Scottish National Dictionary (1700–)
DRABBLE, v. and n. Also draib(b)le, †drable, and deriv. drab(b)lich, -och. Sc. forms and usages of Eng. drabble. [′drɑbəl Sc., but Fif., Edb. + ′drebəl]
(1) To dirty, to besmear (Fif.13 1940, draible; Arg.1 1929). Ppl.adj. drabbl(e)d, dirty, bespattered (Sc. 1710 T. Ruddiman Gl. to Douglas Aeneis s.v. draglit; Abd.4 1930); vbl.n. drabblin.
Sc. 1808 Jam.:
One is said to drable his claise who slabbers his clothes when eating. Bnff. 1940 2 :
Grandad's gettin shakky in the han', an' drabbles his wasket [waist-coat] at ilka diet. Bch. 1804 W. Tarras Poems 69:
Wae wags ye, chiel, whare hae ye been, Ye've gotten sic a drabblin? Edb. 1894 P. H. Hunter J. Inwick v.:
An' see ye keep oot o' the dibs an' no' draible your buits. Lnk. a.1832 W. Watt Poems (1860) 248:
And did the breast o' Bauldy Scott Wi' ugsome splairges draible. Kcb. 1896 S. R. Crockett Grey Man ii.:
Such drabbled stuff is not for the drinking of a lady. Dmf. 1810 R. H. Cromek Remains 283:
She drabbled them owre wi' a black tade's blude, An' baked a bannock, — an' ca'd it gude.
(2) To mop; to soak.
Bnff. 1860 Bnffsh. Jnl. (24 April 3:
In a waugh droukit plaid to be drabbl'd a' day. Lnk. 1922 T. S. Cairncross Scot at Hame 21:
And your wife'll gang and draible Your face wi' an auld cloot.
2. tr. and intr. To spill (Mry.1 1925; Bnff.2, Abd.9, Fif.10 1940).
Bnff. a.1829 J. Sellar Poems (1844) 44:
The maiden lasses tak' the speen. . . Some drabble sups — some unca clean Gang on ding dang. Dmb. a.1853 in D. Macleod Poet. Lennox (1889) 273:
And tentlessly the crowdie sweet They draibble on the clean hearth stane.
3. intr. To drizzle (Abd.15, Ags. per Abd.27) 1949).
Abd. 1928 Abd. Press and Jnl. (15 Nov.) 6/3:
We didna get a verra gweed day, for it drabblet a' day aff an' on.
Hence drabbly, drabblichy, of the weather: showery, drizzly (Bnff.2, Abd.2, Abd.9 1940).
Bnff. 1924 “Knoweheid” in Swatches 11:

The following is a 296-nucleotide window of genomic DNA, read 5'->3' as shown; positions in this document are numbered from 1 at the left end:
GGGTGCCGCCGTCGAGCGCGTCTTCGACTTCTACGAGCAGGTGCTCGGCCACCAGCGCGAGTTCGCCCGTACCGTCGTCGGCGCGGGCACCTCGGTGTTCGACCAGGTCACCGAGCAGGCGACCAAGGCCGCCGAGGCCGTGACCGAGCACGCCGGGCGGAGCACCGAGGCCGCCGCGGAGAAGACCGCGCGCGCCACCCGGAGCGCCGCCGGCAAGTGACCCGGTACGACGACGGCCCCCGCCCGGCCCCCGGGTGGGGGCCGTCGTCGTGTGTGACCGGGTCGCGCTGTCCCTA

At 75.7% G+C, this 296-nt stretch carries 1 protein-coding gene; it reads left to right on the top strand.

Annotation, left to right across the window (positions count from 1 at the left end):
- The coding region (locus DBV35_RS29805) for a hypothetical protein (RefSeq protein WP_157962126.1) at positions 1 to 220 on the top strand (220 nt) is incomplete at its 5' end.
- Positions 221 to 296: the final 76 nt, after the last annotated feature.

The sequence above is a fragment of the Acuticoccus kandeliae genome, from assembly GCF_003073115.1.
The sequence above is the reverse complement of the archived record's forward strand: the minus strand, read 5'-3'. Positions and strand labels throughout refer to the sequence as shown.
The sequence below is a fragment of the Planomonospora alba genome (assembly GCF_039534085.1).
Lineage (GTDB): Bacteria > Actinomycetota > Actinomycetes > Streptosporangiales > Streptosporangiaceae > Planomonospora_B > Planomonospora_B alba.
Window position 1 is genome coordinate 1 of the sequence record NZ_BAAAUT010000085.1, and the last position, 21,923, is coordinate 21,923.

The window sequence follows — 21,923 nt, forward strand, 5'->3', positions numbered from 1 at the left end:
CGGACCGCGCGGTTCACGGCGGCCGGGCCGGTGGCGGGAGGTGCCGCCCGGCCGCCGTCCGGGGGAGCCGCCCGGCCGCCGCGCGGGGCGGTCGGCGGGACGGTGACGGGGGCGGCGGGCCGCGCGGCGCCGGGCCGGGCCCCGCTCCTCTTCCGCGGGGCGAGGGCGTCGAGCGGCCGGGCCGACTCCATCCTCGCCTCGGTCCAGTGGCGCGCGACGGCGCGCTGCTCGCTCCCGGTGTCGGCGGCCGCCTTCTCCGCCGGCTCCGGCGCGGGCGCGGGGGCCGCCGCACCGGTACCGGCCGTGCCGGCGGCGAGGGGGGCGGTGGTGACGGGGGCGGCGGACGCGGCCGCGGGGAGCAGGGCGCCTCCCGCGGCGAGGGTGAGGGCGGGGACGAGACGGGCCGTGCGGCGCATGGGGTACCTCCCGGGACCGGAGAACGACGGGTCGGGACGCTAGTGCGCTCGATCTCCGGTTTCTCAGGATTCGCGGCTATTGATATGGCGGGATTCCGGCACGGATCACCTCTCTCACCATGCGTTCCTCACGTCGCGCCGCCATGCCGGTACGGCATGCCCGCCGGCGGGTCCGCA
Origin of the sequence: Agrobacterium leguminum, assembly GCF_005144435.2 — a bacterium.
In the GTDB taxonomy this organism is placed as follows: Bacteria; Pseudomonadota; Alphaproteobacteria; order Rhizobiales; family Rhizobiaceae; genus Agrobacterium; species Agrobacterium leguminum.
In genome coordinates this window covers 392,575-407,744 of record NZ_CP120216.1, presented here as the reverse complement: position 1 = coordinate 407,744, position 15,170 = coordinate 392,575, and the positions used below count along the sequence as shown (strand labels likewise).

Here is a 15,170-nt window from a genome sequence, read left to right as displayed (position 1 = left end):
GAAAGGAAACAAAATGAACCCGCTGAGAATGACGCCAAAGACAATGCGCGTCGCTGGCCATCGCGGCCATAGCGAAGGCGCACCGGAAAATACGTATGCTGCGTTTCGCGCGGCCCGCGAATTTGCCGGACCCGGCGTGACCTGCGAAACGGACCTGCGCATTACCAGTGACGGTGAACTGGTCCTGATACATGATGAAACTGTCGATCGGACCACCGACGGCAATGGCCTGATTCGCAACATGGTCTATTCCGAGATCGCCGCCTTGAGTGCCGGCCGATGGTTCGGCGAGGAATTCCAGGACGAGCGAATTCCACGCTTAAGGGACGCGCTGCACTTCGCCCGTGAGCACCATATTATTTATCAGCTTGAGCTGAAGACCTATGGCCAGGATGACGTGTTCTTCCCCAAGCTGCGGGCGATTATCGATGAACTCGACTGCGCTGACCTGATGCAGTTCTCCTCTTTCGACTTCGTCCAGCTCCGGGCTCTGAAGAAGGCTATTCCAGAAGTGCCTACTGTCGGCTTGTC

The oongratefu' wretch, leavin's in a habble in the heid hurry o' the hey, efter siccan a drabbly simmer. Abd. 1928 15 :
An unco drabblichy day.
1. Usu. in pl.: spots of dirt, esp. drops of liquid food spilt while eating (Sc. 1825 Jam.2, dra(i)bles; Bnff.2, Abd.2, Fif.10, Arg.1 1940; Gall. 1824 MacTaggart Gallov. Encycl. 182).
Sc. 1825 Jam.2:
“O fie! your frock's a' draibles,” or, “a' covered wi' draibles.”
Hence †draibly, (1) adj. spotted with draibles (Ib.); (2) n. a child's bib or feeder (Fif., Lth. Ib.).
2. “A small quantity of any liquid or semi-liquid substance; particularly food of an inferior kind” (Bnff. 1866 Gregor D. Bnff 40; Abd.9, Fif.10 1940).
Bnff. 1866 Gregor D. Bnff. 41:
We jist got a drabblich o' soor milk-broth t' wir dainner. Bnff. 1940 2 :
He got nithing bit a drabble o' soor milk till his parridge.
3. Refuse, trash, such as riddlings or anything too small for use (Sc. 1825 Jam.2; Ags. 1949 (per Abd.27); c.Per. 1909 “Scotus” in Scotsman (10 May), -ich).
Fif. 1825 Jam.2:
The smallest kind of potatoes, not fully grown, are called mere drabloch. . . . The same term is applied to bad butcher-meat.
4. Fig “A person of dirty habits” (Bnff. 1866 Gregor D. Bnff. 41; Gall. 1900 E.D.D.).[Drab + -le, freq. or dim. suff.; cf. L.Ger. drabbeln, to splash, bespatter. For v., 3, cf. Sh. drabb, a drizzle (Jak.). Sense 4 of the n. is prob. influenced by Eng. drab, a slattern.]
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"Drabble v., n.". Dictionary of the Scots Language. 2004. Scottish Language Dictionaries Ltd. Accessed 23 Apr 2019 <http://www.dsl.ac.uk/entry/snd/drabble>
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